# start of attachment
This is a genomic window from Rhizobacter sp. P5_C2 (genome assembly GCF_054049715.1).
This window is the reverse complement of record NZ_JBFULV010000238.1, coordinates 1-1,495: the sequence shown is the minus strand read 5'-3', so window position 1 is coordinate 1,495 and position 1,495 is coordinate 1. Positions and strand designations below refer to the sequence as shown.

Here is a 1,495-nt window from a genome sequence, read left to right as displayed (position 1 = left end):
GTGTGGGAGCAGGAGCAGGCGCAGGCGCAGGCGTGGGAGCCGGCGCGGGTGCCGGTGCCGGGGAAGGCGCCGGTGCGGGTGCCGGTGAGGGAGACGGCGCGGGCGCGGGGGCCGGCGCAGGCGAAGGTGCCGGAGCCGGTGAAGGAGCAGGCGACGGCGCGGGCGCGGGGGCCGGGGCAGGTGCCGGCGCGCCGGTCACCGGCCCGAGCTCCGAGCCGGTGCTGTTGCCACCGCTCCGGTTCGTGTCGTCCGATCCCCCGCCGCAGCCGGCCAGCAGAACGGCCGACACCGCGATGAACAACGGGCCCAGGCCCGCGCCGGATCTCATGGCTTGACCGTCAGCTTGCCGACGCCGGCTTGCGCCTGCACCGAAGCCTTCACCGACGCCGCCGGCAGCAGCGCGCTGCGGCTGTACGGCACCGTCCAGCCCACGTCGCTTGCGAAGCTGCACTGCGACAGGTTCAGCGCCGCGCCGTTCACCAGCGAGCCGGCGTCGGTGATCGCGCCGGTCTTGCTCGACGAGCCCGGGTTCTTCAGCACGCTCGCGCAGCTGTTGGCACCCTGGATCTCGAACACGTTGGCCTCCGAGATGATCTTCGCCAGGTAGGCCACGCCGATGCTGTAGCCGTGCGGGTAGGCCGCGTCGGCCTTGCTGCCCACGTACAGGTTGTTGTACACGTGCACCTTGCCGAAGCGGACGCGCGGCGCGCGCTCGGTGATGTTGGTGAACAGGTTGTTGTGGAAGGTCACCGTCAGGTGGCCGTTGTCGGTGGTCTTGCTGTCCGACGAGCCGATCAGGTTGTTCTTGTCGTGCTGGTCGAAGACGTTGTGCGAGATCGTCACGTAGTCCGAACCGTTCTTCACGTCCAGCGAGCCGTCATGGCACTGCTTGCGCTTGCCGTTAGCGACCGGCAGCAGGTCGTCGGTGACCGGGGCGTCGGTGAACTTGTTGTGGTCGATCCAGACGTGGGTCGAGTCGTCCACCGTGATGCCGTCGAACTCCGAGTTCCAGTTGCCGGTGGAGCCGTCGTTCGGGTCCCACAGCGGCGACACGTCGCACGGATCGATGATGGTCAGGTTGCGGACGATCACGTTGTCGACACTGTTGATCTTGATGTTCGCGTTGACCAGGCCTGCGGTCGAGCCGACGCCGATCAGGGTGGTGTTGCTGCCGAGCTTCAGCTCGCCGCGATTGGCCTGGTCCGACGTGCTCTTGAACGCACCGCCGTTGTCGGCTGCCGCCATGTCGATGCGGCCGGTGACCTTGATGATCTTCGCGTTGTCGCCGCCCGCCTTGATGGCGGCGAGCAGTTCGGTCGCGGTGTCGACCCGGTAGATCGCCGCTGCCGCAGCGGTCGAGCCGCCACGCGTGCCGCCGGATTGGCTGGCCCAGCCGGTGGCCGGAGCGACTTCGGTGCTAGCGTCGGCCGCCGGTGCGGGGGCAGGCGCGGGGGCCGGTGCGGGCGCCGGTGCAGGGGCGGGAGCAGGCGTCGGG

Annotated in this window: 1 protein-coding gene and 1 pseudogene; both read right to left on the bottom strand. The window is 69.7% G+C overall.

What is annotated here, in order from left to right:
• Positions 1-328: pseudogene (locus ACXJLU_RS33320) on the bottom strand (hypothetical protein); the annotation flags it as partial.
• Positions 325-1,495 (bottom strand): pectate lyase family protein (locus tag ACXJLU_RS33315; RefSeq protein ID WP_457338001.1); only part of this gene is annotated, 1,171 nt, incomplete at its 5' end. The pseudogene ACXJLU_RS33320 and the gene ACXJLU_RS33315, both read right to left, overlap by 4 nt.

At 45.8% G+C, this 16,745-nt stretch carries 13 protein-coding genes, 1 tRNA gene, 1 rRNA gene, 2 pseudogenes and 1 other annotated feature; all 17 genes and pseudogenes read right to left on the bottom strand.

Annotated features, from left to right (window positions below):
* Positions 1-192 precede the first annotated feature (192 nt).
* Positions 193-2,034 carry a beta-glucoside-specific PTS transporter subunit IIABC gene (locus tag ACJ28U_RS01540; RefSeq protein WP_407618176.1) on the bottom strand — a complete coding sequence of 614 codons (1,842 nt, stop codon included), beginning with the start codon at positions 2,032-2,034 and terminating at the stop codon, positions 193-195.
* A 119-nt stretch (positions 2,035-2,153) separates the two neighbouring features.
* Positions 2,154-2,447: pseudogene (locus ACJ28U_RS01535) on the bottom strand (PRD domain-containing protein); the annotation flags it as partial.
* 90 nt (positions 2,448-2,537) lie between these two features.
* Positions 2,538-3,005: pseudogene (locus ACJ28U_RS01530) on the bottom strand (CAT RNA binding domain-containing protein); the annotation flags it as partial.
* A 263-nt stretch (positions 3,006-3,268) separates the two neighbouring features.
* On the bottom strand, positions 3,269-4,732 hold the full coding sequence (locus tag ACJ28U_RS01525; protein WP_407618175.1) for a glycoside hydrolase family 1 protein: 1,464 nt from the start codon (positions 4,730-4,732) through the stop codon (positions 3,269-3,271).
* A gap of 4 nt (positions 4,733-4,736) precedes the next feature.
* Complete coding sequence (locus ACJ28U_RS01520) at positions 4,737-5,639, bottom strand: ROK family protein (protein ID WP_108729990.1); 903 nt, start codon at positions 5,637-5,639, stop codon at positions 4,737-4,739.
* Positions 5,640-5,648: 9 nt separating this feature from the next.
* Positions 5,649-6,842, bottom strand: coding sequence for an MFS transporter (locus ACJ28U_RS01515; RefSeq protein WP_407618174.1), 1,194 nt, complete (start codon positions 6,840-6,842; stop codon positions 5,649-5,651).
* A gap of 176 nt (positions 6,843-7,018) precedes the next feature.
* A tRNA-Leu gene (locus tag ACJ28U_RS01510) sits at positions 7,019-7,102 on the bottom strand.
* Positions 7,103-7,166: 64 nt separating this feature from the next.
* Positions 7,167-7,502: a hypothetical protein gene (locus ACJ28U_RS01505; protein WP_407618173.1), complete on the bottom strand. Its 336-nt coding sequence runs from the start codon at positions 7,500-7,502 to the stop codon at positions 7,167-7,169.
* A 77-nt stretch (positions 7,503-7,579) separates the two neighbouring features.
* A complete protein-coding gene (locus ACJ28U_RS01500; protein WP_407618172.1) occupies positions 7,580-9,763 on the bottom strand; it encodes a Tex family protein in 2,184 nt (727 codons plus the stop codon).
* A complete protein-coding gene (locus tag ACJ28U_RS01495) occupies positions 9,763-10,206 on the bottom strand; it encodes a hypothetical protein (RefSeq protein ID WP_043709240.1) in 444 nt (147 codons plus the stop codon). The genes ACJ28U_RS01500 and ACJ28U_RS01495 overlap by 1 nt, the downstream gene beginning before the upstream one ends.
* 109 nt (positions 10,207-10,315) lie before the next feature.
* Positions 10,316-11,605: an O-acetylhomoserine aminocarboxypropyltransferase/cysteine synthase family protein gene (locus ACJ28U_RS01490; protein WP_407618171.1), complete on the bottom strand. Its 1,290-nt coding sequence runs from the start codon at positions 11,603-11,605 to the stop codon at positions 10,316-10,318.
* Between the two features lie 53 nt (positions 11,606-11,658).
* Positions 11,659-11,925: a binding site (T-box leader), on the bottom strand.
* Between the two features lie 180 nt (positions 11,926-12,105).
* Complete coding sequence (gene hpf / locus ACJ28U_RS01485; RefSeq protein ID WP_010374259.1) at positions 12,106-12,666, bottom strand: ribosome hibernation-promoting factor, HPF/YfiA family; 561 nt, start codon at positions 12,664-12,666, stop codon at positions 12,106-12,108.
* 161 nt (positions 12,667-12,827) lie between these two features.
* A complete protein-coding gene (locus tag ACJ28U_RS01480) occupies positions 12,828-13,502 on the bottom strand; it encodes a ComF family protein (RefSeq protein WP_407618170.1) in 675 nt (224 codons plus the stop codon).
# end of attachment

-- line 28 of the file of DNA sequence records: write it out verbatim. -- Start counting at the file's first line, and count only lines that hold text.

* A complete protein-coding gene (locus ACJ28U_RS01500; protein WP_407618172.1) occupies positions 7,580-9,763 on the bottom strand; it encodes a Tex family protein in 2,184 nt (727 codons plus the stop codon).